The U.S. Influence on Japanese Manga & Anime

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on mouseover Lion King

Tezuka Osamu, M.D. (手塚 治虫; 1928-1989) is where today’s anime style starts with pioneering techniques, and innovative redefinitions of genres earned him such titles as ‘the father of manga’, ‘the god of comics’, though many Americans remain unfamiliar with his name and his works ―in fact, his complete oeuvre includes over 700 manga with more than 150,000 pages; the vast majority of his work has never been translated from the original Japanese and is thus inaccessible to people who do not read Japanese.

Roland Kelts, an American writer and an editor hints on in his book, the strong influence of Disney on Tezuka who created the blueprint for Japanese Manga and Anime artists:
“The U.S. influenced him dramatically” Shimizu Yoshihiro, who worked alongside Tezuka for eleven years says, “singling out the works of Disney and Max Fleischer, the Austrian-born animation pioneer responsible for bringing Betty Boop and Superman to the movie screen, among other achievements. Also he loved movies in general. And he loved the natural world.” He loved Bambi so much that he claimed to have seen it eighty times, memorizing the film from start to finish.”

Tezuka works

Tezuka loved the Disney stories and illustrations so much, he copied them line for line―not from comic books, but by going to the movie theater and sitting with his sketch pad through several showings of the Disney films. Although a strong rumor persists that the Disney company’s The Lion King, released in 1994, five years after Tezuka’s death, plagiarized numerous story and character elements from Tezuka’s Kimba the White Lion released thirty years earlier, Tezuka didn’t take up the case. Shimizu implies the relationship between the two artists is what counts―not the legal issues, not the profits. “If Tezuka were alive when Lion King was released,” Shimizu concludes, “and if he knew about even the rumor that Disney might have copied elements of his work, he would have been proud."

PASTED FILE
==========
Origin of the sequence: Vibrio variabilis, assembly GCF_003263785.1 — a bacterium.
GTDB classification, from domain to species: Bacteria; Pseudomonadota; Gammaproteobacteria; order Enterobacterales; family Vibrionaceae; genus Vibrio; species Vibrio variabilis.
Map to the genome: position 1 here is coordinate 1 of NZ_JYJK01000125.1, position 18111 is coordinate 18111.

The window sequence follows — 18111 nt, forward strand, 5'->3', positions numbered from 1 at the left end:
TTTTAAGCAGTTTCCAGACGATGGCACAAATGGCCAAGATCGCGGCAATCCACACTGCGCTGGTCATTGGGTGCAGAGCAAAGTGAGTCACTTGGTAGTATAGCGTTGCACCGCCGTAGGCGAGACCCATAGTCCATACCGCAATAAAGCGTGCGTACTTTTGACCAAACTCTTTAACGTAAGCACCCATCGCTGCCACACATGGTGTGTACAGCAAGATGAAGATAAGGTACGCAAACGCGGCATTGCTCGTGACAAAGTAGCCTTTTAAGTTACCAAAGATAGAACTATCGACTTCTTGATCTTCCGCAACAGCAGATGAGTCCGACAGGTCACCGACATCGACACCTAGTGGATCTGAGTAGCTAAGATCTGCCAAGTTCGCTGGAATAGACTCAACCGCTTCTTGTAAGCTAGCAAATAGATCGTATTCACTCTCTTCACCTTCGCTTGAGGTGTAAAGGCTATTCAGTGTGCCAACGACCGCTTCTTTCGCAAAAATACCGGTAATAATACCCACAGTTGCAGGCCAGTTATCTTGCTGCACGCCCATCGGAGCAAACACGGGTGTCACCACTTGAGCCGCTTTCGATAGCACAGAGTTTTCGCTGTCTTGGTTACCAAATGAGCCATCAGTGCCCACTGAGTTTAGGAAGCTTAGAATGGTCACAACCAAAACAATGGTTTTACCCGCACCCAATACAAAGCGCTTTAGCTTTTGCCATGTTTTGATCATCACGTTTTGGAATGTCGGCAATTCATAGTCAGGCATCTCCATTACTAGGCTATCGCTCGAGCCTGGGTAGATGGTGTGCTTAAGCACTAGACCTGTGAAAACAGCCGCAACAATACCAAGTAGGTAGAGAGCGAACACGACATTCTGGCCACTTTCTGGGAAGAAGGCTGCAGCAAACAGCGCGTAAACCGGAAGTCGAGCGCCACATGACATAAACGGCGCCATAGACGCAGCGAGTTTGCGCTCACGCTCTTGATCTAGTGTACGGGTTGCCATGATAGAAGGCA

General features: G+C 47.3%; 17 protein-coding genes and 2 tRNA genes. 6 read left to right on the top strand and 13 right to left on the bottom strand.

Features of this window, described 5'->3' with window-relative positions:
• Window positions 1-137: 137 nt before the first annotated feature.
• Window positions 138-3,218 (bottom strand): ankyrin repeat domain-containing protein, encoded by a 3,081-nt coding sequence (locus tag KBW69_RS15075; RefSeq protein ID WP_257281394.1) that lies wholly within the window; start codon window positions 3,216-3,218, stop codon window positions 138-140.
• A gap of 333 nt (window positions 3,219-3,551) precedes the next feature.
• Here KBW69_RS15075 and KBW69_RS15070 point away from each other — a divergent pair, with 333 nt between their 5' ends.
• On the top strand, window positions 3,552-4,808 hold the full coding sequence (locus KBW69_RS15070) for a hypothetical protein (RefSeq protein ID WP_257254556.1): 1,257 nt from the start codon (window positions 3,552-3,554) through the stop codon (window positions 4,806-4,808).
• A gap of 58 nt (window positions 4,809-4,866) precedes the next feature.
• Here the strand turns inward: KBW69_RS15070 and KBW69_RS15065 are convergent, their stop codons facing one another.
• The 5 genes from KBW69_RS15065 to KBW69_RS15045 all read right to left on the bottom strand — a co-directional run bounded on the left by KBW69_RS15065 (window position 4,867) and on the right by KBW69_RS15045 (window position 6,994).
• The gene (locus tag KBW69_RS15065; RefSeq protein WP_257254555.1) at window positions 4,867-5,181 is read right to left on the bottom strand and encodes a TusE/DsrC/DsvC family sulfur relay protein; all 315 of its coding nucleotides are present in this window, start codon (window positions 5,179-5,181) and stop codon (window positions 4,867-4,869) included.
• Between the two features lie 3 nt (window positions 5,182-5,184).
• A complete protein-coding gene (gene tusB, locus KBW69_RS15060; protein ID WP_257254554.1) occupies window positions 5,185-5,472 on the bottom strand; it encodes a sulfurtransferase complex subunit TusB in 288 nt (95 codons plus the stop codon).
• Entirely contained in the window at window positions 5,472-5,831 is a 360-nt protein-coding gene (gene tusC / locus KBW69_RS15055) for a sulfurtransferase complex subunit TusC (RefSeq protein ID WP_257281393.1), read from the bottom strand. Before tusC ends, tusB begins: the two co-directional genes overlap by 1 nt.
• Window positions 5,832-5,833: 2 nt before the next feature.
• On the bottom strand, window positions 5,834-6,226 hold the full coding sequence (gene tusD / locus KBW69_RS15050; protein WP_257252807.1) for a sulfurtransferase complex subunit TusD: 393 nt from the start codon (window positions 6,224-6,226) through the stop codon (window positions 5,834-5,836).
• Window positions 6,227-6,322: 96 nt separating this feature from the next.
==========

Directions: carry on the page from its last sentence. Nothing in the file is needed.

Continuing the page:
Tezuka Osamu

on click to enlarge image

“In Tezuka’s print work, you can see the “broken frame” that drew Alpert, who worked for Miyazaki’s Studio Ghibli as the Director of International Relations, into the kinetic Japanese style―the sheer unpredictable movement of the visuals. Shimizu explains that Tezuka was frustrated by earlier comic renderings, which bore a grater resemblance to the staging of a play: one character enters stage left, exits stage right, and so on. He wanted to apply the freer movements of cinema to comic format,” says Kelts.

Although the strong influence from American animations via Tezuka, “Japanese anime and manga view the world differently - as Ghiburi's Alpert suggested, they are rooted in a tradition of visual perception that is starkly different from most others. Japan has long been a relentlessly visual culture, from its kanji ideographs to ikebana.”

—ODAKANE Fuji

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